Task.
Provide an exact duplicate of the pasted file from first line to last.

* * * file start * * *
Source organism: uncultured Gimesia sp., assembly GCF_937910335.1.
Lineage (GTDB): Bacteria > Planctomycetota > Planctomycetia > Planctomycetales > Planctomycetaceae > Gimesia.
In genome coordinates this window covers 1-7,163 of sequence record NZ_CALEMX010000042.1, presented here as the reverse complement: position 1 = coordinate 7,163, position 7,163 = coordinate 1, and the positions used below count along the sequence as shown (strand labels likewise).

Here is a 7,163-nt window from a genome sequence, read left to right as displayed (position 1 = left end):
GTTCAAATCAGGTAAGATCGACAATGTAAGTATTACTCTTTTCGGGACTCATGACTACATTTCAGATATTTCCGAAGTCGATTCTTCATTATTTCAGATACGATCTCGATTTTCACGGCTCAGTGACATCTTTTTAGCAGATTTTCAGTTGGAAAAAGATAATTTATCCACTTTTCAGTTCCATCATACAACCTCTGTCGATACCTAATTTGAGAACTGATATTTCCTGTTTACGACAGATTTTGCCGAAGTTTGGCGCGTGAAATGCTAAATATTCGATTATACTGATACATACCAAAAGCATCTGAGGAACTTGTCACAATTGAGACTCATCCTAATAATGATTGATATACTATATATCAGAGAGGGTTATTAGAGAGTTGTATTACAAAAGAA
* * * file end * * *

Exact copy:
Source organism: uncultured Gimesia sp., assembly GCF_937910335.1.
Lineage (GTDB): Bacteria > Planctomycetota > Planctomycetia > Planctomycetales > Planctomycetaceae > Gimesia.
In genome coordinates this window covers 1-7,163 of sequence record NZ_CALEMX010000042.1, presented here as the reverse complement: position 1 = coordinate 7,163, position 7,163 = coordinate 1, and the positions used below count along the sequence as shown (strand labels likewise).

Here is a 7,163-nt window from a genome sequence, read left to right as displayed (position 1 = left end):
GTTCAAATCAGGTAAGATCGACAATGTAAGTATTACTCTTTTCGGGACTCATGACTACATTTCAGATATTTCCGAAGTCGATTCTTCATTATTTCAGATACGATCTCGATTTTCACGGCTCAGTGACATCTTTTTAGCAGATTTTCAGTTGGAAAAAGATAATTTATCCACTTTTCAGTTCCATCATACAACCTCTGTCGATACCTAATTTGAGAACTGATATTTCCTGTTTACGACAGATTTTGCCGAAGTTTGGCGCGTGAAATGCTAAATATTCGATTATACTGATACATACCAAAAGCATCTGAGGAACTTGTCACAATTGAGACTCATCCTAATAATGATTGATATACTATATATCAGAGAGGGTTATTAGAGAGTTGTATTACAAAAGAA